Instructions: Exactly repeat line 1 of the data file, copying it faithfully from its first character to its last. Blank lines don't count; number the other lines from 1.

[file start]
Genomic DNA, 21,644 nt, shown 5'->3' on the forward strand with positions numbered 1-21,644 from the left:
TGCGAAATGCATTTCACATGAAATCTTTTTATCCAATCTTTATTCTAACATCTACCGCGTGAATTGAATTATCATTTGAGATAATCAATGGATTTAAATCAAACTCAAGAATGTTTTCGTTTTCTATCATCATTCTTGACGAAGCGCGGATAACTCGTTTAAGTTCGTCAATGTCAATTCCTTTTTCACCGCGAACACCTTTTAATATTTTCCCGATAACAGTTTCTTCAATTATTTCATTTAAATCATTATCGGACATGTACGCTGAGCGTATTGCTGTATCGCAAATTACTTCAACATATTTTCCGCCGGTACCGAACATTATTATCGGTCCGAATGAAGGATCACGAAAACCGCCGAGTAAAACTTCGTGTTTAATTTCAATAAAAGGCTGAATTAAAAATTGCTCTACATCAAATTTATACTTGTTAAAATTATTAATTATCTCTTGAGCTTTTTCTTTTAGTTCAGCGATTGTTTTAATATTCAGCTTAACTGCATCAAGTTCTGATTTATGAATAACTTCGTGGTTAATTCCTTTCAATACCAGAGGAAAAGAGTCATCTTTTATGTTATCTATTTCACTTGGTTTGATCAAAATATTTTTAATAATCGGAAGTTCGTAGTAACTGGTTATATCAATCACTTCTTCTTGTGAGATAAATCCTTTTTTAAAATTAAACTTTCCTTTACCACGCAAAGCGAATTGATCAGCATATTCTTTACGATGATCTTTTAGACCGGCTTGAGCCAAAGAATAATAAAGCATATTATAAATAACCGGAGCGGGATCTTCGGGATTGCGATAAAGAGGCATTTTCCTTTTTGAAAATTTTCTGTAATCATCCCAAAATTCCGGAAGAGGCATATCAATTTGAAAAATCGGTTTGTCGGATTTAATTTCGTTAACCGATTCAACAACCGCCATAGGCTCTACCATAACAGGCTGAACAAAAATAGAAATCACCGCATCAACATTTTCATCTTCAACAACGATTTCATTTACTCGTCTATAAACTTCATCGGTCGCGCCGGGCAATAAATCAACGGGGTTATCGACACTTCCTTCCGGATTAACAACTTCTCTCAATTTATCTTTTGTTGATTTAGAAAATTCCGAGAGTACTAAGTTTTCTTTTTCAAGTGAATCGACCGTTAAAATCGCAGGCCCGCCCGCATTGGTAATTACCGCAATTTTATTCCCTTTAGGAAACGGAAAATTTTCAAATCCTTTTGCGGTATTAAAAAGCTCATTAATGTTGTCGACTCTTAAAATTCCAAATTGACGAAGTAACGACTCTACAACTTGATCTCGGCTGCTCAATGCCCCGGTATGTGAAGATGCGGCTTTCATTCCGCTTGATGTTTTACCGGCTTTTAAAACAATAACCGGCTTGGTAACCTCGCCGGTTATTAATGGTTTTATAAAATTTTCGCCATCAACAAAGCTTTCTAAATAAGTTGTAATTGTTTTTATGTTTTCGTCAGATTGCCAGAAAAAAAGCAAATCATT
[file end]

Genomic DNA, 21,644 nt, shown 5'->3' on the forward strand with positions numbered 1-21,644 from the left: